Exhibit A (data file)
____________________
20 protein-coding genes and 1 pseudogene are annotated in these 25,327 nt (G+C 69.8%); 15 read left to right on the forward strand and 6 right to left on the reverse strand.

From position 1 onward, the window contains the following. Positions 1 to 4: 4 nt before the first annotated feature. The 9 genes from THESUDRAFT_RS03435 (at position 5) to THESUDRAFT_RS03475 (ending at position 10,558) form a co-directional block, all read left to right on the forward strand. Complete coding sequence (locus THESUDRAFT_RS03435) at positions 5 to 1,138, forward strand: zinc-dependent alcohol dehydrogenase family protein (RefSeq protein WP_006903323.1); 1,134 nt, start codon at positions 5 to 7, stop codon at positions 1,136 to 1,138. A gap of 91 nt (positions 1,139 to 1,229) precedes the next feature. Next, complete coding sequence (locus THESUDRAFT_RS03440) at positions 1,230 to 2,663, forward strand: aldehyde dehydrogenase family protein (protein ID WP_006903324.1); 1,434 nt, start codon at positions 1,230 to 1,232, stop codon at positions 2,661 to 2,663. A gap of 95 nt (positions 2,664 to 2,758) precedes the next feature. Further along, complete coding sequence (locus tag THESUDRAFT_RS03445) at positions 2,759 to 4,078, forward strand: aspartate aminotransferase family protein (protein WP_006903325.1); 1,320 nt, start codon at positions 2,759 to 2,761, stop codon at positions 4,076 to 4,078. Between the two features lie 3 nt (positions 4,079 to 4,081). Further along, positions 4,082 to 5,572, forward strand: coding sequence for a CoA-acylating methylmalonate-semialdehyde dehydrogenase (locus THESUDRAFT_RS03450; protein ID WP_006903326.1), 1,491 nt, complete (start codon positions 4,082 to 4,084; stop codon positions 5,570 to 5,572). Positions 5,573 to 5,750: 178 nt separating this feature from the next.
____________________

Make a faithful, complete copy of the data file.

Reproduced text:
20 protein-coding genes and 1 pseudogene are annotated in these 25,327 nt (G+C 69.8%); 15 read left to right on the forward strand and 6 right to left on the reverse strand.

From position 1 onward, the window contains the following. Positions 1 to 4: 4 nt before the first annotated feature. The 9 genes from THESUDRAFT_RS03435 (at position 5) to THESUDRAFT_RS03475 (ending at position 10,558) form a co-directional block, all read left to right on the forward strand. Complete coding sequence (locus THESUDRAFT_RS03435) at positions 5 to 1,138, forward strand: zinc-dependent alcohol dehydrogenase family protein (RefSeq protein WP_006903323.1); 1,134 nt, start codon at positions 5 to 7, stop codon at positions 1,136 to 1,138. A gap of 91 nt (positions 1,139 to 1,229) precedes the next feature. Next, complete coding sequence (locus THESUDRAFT_RS03440) at positions 1,230 to 2,663, forward strand: aldehyde dehydrogenase family protein (protein ID WP_006903324.1); 1,434 nt, start codon at positions 1,230 to 1,232, stop codon at positions 2,661 to 2,663. A gap of 95 nt (positions 2,664 to 2,758) precedes the next feature. Further along, complete coding sequence (locus tag THESUDRAFT_RS03445) at positions 2,759 to 4,078, forward strand: aspartate aminotransferase family protein (protein WP_006903325.1); 1,320 nt, start codon at positions 2,759 to 2,761, stop codon at positions 4,076 to 4,078. Between the two features lie 3 nt (positions 4,079 to 4,081). Further along, positions 4,082 to 5,572, forward strand: coding sequence for a CoA-acylating methylmalonate-semialdehyde dehydrogenase (locus THESUDRAFT_RS03450; protein ID WP_006903326.1), 1,491 nt, complete (start codon positions 4,082 to 4,084; stop codon positions 5,570 to 5,572). Positions 5,573 to 5,750: 178 nt separating this feature from the next.